Analysis: Nakba memory not what it used to be amid regional chaos

Perhaps a number of Palestinians in the territories or within Israel still are motivated to mark the day, but it appears that the Arab world is failing to be aroused as in the past.

May 19, 2015 02:18
2 minute read.
Nakba Day

A woman holds a symbolic key as she takes part in a rally ahead of "Nakba Day" in Ramallah on May 13, 2015. (photo credit: REUTERS)


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Israeli Arabs and Palestinians throughout the world mark Nakba Day, or “day of catastrophe,” on May 15, the day after Israel’s founding in 1948, but with the regional chaos in recent years, it appears that the day may be losing its luster.

Perhaps a number of Palestinians in the territories or within Israel still are motivated to mark the day, but it appears that the Arab world is failing to be aroused as in the past, because more pressing and worse “nakbas” are going on all around.

Palestinians in the West Bank and Gaza as well as Israeli Arabs staged protests on Friday to commemorate Nakba Day, which also marks when some 650,000 Arabs fled or were forced to leave their homes as a result of the war Arab nations launched to destroy the Jewish state.

Arabs throughout the Middle East, apart from Palestinians or Israeli Arabs, are primarily concerned with vicious civil wars, economic needs, and Islamist terrorism raging within their countries.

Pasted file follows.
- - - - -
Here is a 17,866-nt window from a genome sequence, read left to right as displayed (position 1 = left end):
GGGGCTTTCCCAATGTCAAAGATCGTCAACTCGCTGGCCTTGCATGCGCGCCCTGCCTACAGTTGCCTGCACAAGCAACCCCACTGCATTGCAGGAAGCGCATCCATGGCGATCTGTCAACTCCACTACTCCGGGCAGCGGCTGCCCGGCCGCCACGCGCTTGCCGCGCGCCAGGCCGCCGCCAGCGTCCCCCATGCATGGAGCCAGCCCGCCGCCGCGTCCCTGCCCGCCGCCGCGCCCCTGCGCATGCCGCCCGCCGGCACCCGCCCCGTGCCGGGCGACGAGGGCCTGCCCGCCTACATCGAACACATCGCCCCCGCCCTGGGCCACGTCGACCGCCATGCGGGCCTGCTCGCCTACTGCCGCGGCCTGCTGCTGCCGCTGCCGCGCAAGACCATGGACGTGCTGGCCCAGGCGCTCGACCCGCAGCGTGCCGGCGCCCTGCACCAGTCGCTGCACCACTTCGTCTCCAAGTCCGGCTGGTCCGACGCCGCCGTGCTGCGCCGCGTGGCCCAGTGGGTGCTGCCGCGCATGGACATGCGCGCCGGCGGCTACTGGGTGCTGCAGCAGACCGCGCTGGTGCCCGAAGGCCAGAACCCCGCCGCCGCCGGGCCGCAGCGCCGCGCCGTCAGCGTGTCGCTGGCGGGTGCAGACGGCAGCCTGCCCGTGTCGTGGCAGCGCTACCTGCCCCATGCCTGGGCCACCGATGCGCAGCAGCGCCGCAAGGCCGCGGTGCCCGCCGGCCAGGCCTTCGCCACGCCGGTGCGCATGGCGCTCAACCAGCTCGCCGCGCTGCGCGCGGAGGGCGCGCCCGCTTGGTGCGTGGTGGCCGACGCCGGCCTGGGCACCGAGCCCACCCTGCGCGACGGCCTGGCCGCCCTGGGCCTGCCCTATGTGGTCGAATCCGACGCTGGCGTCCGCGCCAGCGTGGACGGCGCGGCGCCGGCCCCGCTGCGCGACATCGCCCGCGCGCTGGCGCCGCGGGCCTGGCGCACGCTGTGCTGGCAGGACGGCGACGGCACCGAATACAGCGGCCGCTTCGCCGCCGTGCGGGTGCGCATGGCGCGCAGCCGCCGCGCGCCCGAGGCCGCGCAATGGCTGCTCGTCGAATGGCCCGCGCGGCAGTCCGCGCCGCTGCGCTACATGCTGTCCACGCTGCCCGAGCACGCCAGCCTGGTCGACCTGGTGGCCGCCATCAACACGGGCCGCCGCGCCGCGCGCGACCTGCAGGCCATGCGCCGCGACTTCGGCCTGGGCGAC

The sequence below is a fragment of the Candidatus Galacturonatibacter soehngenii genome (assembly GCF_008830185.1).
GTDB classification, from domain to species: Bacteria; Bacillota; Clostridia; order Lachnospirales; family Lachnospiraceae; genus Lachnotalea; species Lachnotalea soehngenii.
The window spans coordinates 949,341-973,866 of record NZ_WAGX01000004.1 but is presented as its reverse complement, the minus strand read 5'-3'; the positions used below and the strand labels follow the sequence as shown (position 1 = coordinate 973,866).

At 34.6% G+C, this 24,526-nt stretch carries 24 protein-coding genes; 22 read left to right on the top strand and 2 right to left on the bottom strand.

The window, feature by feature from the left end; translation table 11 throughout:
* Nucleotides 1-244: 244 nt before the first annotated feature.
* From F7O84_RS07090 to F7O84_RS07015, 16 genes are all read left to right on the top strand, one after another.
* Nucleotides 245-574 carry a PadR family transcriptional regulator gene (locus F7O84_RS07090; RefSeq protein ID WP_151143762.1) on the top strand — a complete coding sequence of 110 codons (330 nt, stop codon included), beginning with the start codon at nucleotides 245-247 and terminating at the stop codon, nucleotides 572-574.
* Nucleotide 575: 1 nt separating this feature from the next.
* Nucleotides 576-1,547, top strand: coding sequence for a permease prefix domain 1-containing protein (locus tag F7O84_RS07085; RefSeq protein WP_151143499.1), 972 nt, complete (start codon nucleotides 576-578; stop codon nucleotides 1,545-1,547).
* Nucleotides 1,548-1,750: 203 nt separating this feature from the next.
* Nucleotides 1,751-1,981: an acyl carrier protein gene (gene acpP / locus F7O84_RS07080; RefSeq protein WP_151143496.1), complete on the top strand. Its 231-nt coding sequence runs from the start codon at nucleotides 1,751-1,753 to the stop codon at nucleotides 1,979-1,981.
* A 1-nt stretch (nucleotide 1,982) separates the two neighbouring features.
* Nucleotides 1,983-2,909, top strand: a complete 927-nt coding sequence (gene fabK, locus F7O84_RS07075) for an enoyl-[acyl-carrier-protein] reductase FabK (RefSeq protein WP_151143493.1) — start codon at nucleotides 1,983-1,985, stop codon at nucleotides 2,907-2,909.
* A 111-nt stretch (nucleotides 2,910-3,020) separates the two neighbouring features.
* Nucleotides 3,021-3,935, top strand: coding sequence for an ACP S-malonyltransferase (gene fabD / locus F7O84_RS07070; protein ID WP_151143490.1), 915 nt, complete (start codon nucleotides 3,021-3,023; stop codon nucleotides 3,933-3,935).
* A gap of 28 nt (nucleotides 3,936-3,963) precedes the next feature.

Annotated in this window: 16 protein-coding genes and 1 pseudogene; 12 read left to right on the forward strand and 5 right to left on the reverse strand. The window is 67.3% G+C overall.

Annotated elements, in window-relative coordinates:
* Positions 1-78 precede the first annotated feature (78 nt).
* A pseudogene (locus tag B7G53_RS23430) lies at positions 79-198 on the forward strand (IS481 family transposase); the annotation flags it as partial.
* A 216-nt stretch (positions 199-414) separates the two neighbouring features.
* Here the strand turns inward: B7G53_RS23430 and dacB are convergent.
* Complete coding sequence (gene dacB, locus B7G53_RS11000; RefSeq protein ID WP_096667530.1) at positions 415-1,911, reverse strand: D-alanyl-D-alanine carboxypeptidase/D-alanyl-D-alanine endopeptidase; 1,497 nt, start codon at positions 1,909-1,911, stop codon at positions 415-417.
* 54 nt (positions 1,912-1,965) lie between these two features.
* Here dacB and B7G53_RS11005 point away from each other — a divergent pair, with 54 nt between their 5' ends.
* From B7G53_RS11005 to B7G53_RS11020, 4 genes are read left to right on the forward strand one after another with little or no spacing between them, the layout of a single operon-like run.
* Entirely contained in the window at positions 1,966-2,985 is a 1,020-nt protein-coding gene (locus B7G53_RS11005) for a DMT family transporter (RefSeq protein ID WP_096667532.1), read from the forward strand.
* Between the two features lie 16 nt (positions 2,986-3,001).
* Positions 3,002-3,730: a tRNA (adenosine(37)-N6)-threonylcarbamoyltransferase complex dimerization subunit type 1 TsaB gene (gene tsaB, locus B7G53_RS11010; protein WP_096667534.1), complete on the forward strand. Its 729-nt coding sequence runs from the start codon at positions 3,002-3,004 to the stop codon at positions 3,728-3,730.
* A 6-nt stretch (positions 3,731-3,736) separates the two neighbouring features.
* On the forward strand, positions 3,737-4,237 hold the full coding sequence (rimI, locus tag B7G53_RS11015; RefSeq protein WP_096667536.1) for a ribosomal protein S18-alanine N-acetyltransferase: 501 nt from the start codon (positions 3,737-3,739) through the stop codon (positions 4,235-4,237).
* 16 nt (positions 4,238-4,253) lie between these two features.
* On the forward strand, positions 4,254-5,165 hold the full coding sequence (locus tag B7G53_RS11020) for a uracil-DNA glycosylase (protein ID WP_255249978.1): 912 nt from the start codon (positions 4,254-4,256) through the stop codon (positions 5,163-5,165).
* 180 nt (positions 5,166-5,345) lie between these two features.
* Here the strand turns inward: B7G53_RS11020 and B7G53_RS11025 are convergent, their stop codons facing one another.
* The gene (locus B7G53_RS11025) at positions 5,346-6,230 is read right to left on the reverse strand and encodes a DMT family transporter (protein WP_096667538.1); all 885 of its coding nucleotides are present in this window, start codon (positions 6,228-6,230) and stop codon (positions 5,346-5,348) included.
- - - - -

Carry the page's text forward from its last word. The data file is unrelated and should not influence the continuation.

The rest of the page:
Whether in Iraq, Syria, Lebanon, Egypt, or the Gulf states, the main issue being talked about is the regional sectarian struggle between the Shi’ite axis led by Iran and the Sunni Arab forces, including jihadist groups.

When leaders and top officials from Saudi Arabia and other Gulf states were in Washington last week, it is doubtful that the Palestinian issue, much less the nakba came up at all.

And Iran-ally Hezbollah’s Hassan Nasrallah seemed to say as much, according to its Al-Manar satellite television station, giving lip service to the Palestinian Nakba Day and then going on to say that the new jihadist threat is the new nakba for the Islamic nation. The US is plotting to fragment and destroy the Islamic nation through the use of jihadist groups, he claimed.

In other words, Nasrallah is saying that, while they sympathize with the Palestinian nakba, the real nakba that needs to be of concern is the fighting going on in the region right now.

Zvi Mazel, who served as Israel’s sixth ambassador to Egypt and is a fellow at the Jerusalem Center for Public Affairs today and a contributor to this newspaper, told The Jerusalem Post that even if hostility toward Israel is still rife in Egyptian media, the Palestinian issue has lost its shine in recent years as the country has been busy with its own survival.

In addition, said Mazel, neighboring Gaza is ruled by Hamas, a wing of the Muslim Brotherhood, which is banned in Egypt and accused of endangering Egyptian security. For these reasons “it is easy to understand why the so called Nakba Day was not prominent in the Egyptian media. Regarding the idea of the nakba – it can only be considered as a shrewd Palestinian propaganda trick to make the world forget Arab opposition to the creation of an Arab state alongside Israel and the Arab collective effort to destroy Israel in 1948,” he argued.

Reuters contributed to this report.

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